Film Review: ‘Sisters’

Most Anticipated Movies of 2015

Tina Fey and Amy Poehler are in smashing comic form in this pleasingly ludicrous women-behaving-badly farce.

A certain sketch-driven shapelessness is a common weakness of many “Saturday Night Live” reunion films. So the smartest thing — of many smart, simultaneously silly things — “Sisters” does is to build in a central setpiece in which manic mugging and scattershot filth are positively de rigueur: the overextended, wildly over-intoxicated house party. Even outside the catastrophe-laden soiree, however, a generally festive spirit runs through writer Paula Pell’s raucous feminization of “Step Brothers,” finally giving the irrepressible Amy Poehler and Tina Fey a big-screen vehicle that feels sympathetically tailored to their comic gifts. If “Pitch Perfect” helmer Jason Moore contributes little in the way of cinematic ingenuity, perhaps he was loath to get in the way of his inspired players: When the laughs flow this freely, a filmmaker’s first responsibility is to keep the camera steady.

Opening on Dec. 18 — thus brashly targeting the demographic for whom “Stars Wars: The Force Awakens” may not necessarily be the most anticipated event of the year — “Sisters” could reap slower but steady benefits from Universal’s counterprogramming strategy in a market not currently over-furnished with grown-up (or at least immaturely adult) laffers. For Poehler, in particular, the pic reps an exciting test of her movie-headliner capability as she pursues pastures beyond “Parks and Recreation.” Irrespective of ultimate B.O. totals, it’s one she aces on screen, gamely carrying an arc that also extends her romantic-comedy credentials past the self-aware irony of last year’s “They Came Together.” Yet as winningly dorky as her romantic rapport is with “The Mindy Project’s” Ike Barinholtz, it’s a mere sideshow to her perfectly synced double act with Fey — a partnership far better served here than it was in 2008’s modestly amusing “Baby Mama.”

Where that film positioned Poehler as the goofball to Fey’s more tightly wound protagonist, “Sisters” puts its leading ladies on a more equal footing, with several narrative reversals cannily shifting the script’s zanier comic demands between them. As the script’s opening beats introduce Atlanta-based chalk-and-cheese siblings Maura (Poehler) and Kate (Fey), it might appear that Poehler has been put on straight-woman duty opposite Fey’s hot mess. A responsible career woman and recent divorcee, Maura is first seen earnestly trying to provide aid to the homeless; that she can’t tell the difference between a hobo and a construction worker, however, hints at farcical reserves of social ineptitude to come. Jobless beautician and single mom Kate, on the other hand, has more immediate problems: Broke, evicted and regarded with weary contempt by her college-age daughter, Haley (Madison Davenport), she resolves to move in with her parents Deanna (Dianne Wiest) and Bucky (James Brolin) in Orlando until her luck picks up.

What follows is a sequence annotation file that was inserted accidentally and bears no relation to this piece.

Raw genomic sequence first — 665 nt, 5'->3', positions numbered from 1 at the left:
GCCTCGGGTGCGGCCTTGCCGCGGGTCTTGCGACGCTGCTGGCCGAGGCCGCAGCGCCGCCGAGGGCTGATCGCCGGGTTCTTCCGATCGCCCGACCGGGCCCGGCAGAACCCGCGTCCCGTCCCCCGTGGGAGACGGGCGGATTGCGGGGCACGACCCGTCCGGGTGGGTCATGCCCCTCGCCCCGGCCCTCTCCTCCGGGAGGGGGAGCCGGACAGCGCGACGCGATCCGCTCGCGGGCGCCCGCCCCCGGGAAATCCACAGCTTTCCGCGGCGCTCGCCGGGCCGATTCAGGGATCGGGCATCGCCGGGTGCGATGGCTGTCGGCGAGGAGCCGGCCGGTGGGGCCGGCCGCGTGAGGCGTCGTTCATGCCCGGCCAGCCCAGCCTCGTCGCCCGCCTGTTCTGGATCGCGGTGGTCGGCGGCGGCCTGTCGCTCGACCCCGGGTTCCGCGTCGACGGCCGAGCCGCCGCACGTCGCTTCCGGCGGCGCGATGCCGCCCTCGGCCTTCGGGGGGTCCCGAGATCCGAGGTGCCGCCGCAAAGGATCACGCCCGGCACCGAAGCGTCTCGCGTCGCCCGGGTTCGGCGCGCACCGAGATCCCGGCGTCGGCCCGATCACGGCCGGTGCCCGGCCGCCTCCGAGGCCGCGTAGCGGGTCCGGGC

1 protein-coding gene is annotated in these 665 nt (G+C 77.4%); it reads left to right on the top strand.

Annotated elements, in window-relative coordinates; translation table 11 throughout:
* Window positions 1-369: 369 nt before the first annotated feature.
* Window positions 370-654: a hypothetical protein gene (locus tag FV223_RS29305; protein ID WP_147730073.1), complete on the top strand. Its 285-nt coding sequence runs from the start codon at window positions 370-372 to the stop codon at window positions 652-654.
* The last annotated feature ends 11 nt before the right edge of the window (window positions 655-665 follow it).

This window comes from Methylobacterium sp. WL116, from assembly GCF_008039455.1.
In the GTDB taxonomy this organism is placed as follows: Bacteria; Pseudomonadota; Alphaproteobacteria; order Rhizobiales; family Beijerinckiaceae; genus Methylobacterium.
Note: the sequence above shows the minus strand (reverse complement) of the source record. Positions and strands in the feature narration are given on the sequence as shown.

There’s just one snag: Without warning, Deanna and Bucky have sold the family home in exchange for a compact retirement condo. Charged with clearing out their childhood memorabilia before the new owners move in, their aggrieved daughters — both, it turns out, overly tied to the family apron strings in different ways — are sent into a sulky tailspin. In a fit of pique and misdirected nostalgia, they hit on the least logical course of revenge imaginable: Jointly throw the house party to end all house parties, or at least to halt one house sale.

From that rather basic premise, the ill-conceived bash builds comic momentum via its haphazard invitees, mostly consisting of Maura and Kate’s old high-school classmates — among them John Leguizamo’s skeevy alcoholic, Bobby Moynihan’s desperately clowning perma-nerd and (by force rather than invitation) Maya Rudolph’s hilariously snotty ice queen. As the guest list spirals out of control, so, inevitably, does the event. Outside additions include a hulking, facially tattooed drug dealer (John Cena), a hard-partying troupe of Korean nail-bar workers and an affable neighboring handyman, James (Barinholtz, thoroughly game even as the, er, butt of a key gross-out gag), for whom Maura clumsily has the hots.

Needless to say, whatever can go wrong, does. Moore and editor Lee Haxall crank up to chaos to a fevered breaking point, affording an amped-up ensemble ample room for full-bore hysteria and more incidental moments of comic bliss: Perennial MVP Rudolph, priceless even when standing silent, somehow wrings a tear-inducing laugh simply by name-dropping a D-list celebrity fragrance, while Wiest sells the most inspired streak of on-screen swearing since Armando Iannucci’s “In the Loop.” (Among the lower-billed names, Emily Tarver deserves special commendation for her supremely uninvested retail assistant.) Inevitably, not everything lands, with Moynihan’s extended man-boy shtick perhaps weighing most heavily on a none-too-trim 117-minute running time.

Still, it’s heartening to see energetic supporting players accommodated so generously in a vehicle otherwise decisively steered by its two smashing leads, whose ping-ponging chemistry doesn’t drop for a minute. Even under the ludicrous circumstances, Poehler is oddly touching as a lifelong wallflower finally trying on the debauchery she denied herself in her teens; meanwhile, it’s a treat to see Fey, so practiced in flustered type-A mode, hang loose as a sorely overgrown adolescent being overtaken by her own daughter. Beneath the film’s entertainingly crude hijinks, there are actual human stakes here, as the two sisters recognize in each other the growing up they themselves need to do — though Pell’s script keeps the hugging and learning to a reasonable minimum. In a multiplex landscape still cluttered with manchild-oriented bromances, it’s still all too rare to see belated female coming-of-age given such snappy treatment. (If the definitive female term for “bromance” doesn’t yet exist — sororimance, perhaps? — “Sisters” should prompt its invention.)